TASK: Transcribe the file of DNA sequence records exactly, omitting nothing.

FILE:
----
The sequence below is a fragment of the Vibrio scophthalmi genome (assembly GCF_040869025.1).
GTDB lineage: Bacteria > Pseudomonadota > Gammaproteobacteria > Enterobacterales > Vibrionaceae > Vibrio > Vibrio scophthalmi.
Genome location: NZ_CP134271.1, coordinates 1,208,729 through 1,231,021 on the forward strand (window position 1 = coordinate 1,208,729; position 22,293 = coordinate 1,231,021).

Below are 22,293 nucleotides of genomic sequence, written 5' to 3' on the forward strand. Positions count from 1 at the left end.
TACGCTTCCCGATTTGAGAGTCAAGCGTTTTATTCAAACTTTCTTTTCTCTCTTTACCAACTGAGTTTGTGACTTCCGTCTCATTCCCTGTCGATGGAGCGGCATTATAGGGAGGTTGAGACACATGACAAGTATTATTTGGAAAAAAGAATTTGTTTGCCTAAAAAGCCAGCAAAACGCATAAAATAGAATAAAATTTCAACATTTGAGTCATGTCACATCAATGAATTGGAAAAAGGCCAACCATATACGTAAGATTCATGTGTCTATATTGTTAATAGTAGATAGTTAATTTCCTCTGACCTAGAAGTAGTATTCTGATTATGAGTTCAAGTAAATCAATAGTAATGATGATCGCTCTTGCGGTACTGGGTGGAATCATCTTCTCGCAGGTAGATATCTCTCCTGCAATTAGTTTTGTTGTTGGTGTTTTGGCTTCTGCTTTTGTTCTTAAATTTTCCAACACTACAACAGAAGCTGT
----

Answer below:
The sequence below is a fragment of the Vibrio scophthalmi genome (assembly GCF_040869025.1).
GTDB lineage: Bacteria > Pseudomonadota > Gammaproteobacteria > Enterobacterales > Vibrionaceae > Vibrio > Vibrio scophthalmi.
Genome location: NZ_CP134271.1, coordinates 1,208,729 through 1,231,021 on the forward strand (window position 1 = coordinate 1,208,729; position 22,293 = coordinate 1,231,021).

Below are 22,293 nucleotides of genomic sequence, written 5' to 3' on the forward strand. Positions count from 1 at the left end.
TACGCTTCCCGATTTGAGAGTCAAGCGTTTTATTCAAACTTTCTTTTCTCTCTTTACCAACTGAGTTTGTGACTTCCGTCTCATTCCCTGTCGATGGAGCGGCATTATAGGGAGGTTGAGACACATGACAAGTATTATTTGGAAAAAAGAATTTGTTTGCCTAAAAAGCCAGCAAAACGCATAAAATAGAATAAAATTTCAACATTTGAGTCATGTCACATCAATGAATTGGAAAAAGGCCAACCATATACGTAAGATTCATGTGTCTATATTGTTAATAGTAGATAGTTAATTTCCTCTGACCTAGAAGTAGTATTCTGATTATGAGTTCAAGTAAATCAATAGTAATGATGATCGCTCTTGCGGTACTGGGTGGAATCATCTTCTCGCAGGTAGATATCTCTCCTGCAATTAGTTTTGTTGTTGGTGTTTTGGCTTCTGCTTTTGTTCTTAAATTTTCCAACACTACAACAGAAGCTGT